An assessment was performed of approaches to life prediction for high-level nuclear waste containers. It was concluded that the commonly used remaining life assessment techniques are inadequate for the prediction of performance of the waste canisters primarily because of the reliance on empirical damage accumulation laws. The best hope for prediction of performance of the repository relies on utilizing mechanistic models based on first principles. It was further concluded that prediction of performance of the waste containers should rely primarily on propagation phenomenon, because of the uncertainties in proving that initiation will not occur.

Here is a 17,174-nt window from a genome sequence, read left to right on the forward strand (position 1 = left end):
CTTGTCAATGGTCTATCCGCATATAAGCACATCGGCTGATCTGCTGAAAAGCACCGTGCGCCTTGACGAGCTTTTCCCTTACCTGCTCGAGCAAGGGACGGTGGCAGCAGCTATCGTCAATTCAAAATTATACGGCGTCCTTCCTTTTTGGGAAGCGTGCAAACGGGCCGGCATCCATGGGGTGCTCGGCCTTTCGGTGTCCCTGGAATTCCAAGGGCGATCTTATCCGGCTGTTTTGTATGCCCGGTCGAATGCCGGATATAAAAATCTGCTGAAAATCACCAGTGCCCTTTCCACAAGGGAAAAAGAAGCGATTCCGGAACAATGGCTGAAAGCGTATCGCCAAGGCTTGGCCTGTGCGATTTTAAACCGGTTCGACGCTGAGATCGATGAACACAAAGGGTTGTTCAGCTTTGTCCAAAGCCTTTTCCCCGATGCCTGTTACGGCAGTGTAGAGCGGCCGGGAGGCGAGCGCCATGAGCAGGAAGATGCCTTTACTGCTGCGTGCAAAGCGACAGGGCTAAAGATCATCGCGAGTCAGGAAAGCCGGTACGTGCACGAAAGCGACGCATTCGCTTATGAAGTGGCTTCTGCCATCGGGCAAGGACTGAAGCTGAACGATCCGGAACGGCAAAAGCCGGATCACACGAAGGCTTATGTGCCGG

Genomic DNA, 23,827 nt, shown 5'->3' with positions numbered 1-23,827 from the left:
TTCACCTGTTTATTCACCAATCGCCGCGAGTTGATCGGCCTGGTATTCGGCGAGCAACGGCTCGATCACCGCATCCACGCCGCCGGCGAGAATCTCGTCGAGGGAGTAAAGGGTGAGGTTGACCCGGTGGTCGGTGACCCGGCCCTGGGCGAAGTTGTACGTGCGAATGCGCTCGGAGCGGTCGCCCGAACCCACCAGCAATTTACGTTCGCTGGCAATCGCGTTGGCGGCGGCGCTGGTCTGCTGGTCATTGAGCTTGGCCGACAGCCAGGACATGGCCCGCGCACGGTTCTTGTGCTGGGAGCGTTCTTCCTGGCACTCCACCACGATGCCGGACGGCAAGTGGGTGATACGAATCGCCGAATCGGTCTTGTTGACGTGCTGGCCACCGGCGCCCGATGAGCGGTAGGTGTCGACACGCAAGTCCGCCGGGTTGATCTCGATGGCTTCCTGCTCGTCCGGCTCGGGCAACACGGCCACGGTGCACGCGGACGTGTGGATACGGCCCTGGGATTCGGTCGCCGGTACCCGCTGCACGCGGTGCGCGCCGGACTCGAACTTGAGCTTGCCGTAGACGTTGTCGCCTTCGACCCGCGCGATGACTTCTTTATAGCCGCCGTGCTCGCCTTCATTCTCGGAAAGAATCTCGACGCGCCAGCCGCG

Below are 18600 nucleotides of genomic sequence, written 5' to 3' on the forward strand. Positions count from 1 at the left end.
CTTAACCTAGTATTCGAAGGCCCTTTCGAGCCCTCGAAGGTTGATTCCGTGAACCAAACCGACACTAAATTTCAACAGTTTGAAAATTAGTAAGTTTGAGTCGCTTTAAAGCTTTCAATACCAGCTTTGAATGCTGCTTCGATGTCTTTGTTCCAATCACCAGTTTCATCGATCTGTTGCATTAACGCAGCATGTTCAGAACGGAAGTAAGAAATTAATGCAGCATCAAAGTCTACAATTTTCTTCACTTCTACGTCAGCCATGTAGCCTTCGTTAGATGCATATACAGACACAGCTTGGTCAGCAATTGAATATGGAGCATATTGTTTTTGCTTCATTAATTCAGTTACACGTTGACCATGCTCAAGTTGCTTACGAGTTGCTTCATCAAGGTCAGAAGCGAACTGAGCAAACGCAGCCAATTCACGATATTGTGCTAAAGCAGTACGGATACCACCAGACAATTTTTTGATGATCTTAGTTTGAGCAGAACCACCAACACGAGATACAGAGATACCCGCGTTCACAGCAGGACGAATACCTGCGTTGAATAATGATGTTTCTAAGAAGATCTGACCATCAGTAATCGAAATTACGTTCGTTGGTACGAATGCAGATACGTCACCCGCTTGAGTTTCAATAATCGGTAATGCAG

The above philosophy imposes significant restrictions on the selection of container materials, and selection of the repository site. The materials selection for the waste canister should focus on corrosion allowance materials because the general corrosion rate can be bounded and the rates of pitting corrosion are expected to be much lower than for corrosion resistant materials. Corrosion resistant materials should be avoided because the probability of pit initiation is high for the range of possible environments and the rates of pitting corrosion are expected to be high, as a result of hydrolysis reactions. In order to reduce possible rates of localized corrosion, an anoxic repository should be selected. Because of the uncertainties in the predictive capability of the mechanistic models, corrosion monitoring, and a multiple barrier design for the waste package should be used.